There are dozens of reasons why the OPG might simply reject your application to register your LPA. If they do this, it is quite common for them to advise that the entire LPA has to be resubmitted and a new court fee paid. Due to the very strict order in which an LPA must be executed by all parties, it is very rare that you will be given the opportunity to rectify any issues.
Being fully aware of these common reasons for rejection, we will ensure that your LPAs do not fall foul of any of these reasons, saving the cost of repeat court fees.
7. Exemption or Remission of the Court Fee
Depending on your financial circumstances, we can advise you as to whether you will be eligible for an exemption or remission (reduction) of the court registration fee.
If you are, then we will guide you through this process and ensure that the application is submitted with the correct supporting evidence and forms.
8. Free Storage of Your LPAs
Once your LPAs have been registered with the OPG (or your signed LPAs if you choose not to register them), we offer free, secure, storage of your LPAs upon completion. You will be provided with a copy of the registered LPAs for your reference, whilst knowing that the originals are being securely stored on your behalf.
If you needed further copies or certified copies in the future, then we can provide these easily if we are storing the originals LPAs for you.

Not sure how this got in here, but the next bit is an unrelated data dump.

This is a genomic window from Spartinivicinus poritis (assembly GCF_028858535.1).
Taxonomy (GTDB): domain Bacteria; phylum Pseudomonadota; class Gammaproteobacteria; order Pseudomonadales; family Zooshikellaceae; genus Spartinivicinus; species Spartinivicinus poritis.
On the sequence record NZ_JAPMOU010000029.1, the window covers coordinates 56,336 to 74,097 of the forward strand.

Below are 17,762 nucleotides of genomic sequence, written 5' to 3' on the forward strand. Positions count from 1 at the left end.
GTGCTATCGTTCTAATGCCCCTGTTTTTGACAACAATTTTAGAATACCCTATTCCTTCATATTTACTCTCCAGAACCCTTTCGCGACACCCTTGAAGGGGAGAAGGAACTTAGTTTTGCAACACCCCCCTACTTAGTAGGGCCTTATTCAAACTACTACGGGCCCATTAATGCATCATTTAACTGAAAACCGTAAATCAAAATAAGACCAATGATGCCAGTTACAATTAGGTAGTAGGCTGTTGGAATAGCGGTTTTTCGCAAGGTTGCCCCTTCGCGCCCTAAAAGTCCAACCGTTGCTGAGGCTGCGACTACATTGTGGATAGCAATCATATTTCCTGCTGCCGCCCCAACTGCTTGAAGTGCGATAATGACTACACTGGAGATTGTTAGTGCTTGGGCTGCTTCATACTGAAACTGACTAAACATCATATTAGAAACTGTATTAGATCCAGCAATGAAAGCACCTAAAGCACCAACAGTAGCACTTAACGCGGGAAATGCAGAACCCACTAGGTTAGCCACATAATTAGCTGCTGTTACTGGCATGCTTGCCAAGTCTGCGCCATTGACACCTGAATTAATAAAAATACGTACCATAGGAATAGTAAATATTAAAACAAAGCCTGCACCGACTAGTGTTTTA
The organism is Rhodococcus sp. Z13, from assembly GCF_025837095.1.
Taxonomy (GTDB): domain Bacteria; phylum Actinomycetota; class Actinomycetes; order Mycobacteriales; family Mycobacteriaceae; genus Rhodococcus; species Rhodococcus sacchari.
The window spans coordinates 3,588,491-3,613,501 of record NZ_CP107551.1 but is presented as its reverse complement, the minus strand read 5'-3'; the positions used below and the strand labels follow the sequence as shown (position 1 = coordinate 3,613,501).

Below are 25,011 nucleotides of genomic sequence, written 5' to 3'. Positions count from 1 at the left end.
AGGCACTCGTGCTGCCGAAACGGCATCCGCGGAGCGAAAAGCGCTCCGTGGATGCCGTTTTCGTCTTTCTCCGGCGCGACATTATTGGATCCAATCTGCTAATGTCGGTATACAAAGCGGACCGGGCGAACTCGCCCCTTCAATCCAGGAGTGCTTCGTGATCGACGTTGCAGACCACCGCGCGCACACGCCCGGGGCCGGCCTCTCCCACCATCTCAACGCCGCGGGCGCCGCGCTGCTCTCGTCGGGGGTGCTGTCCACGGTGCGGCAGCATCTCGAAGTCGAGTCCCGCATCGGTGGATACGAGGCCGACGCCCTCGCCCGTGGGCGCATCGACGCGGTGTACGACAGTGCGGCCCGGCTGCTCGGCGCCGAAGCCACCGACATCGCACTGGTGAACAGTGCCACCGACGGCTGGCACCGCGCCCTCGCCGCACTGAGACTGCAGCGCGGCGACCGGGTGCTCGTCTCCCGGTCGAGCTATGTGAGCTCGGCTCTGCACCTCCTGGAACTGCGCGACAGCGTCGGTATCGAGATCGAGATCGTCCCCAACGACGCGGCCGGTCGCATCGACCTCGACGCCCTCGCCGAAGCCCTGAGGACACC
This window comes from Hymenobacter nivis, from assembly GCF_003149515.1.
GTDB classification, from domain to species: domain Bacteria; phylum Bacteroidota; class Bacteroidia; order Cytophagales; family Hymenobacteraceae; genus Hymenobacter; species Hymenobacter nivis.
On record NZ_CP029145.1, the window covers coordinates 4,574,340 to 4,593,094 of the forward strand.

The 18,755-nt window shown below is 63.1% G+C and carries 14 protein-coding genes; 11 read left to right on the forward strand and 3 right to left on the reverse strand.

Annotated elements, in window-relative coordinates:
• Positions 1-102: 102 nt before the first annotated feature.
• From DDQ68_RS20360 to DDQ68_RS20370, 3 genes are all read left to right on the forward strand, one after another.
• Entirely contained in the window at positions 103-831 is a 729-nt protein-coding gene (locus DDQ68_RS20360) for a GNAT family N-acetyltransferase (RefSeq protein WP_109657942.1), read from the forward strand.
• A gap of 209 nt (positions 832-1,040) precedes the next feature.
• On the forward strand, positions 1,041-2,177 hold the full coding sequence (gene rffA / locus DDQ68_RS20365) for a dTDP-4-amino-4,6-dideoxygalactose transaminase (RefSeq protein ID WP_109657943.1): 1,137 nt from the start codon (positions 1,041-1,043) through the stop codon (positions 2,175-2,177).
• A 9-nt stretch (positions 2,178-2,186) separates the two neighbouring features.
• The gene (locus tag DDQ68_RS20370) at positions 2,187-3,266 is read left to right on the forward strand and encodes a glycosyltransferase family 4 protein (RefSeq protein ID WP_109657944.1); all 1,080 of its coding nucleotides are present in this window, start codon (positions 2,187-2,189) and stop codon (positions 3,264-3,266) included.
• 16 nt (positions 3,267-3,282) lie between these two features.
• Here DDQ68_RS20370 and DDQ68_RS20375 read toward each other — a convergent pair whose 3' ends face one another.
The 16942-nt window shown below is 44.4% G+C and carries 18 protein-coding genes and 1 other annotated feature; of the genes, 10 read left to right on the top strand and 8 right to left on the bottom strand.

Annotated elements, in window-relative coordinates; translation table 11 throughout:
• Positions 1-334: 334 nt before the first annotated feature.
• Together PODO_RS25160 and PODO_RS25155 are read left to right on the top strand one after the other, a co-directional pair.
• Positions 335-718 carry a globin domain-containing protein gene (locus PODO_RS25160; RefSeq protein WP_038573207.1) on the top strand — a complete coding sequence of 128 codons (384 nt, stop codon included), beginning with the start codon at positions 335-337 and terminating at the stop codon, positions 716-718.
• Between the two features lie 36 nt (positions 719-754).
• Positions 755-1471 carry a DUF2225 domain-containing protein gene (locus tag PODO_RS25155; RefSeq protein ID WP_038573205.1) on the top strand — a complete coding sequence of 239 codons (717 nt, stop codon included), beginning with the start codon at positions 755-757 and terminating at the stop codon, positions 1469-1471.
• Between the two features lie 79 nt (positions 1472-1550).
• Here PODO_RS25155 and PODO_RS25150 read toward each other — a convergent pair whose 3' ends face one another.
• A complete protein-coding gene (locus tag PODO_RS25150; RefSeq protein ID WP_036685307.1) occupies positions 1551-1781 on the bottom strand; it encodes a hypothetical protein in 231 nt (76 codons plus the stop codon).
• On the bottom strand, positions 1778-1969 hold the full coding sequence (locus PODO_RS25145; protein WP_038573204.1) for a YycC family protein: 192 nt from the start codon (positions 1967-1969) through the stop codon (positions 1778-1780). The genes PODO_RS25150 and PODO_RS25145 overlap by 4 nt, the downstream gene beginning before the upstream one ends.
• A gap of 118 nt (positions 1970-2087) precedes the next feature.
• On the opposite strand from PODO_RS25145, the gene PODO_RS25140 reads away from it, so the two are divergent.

If at any stage we are contacted by your attorneys to request either the original LPAs or certified copies of the same, we will not release these to them without confirmation from either yourself or, depending on the circumstances, a medical professional confirming that you have lost mental capacity.
By safeguarding your LPAs in this manner, you can be assured that your attorneys will not be able to access or manage your affairs without either a) your knowledge and consent or b) the appropriate confirmation from a medical professional.
We will also be able to provide your attorneys with any assistance that they might require at that stage, including signposting them to accountants or independent financial advisers if they need financial guidance.
10. A Holistic Approach
When we discuss LPAs with you, it gives us a good insight into your personal situation. This can allow us to discuss and recommend any other matters that you should consider, including the preparation of Wills, shareholder/partnership agreements, cohabitation agreements, and property ownership issues.
Having a duty to act in your best interests at all times, it is vitally important that we look at your overall circumstances and not just purely one aspect. We can discuss any concerns that you may have and have a wealth of experts to refer you to if needed.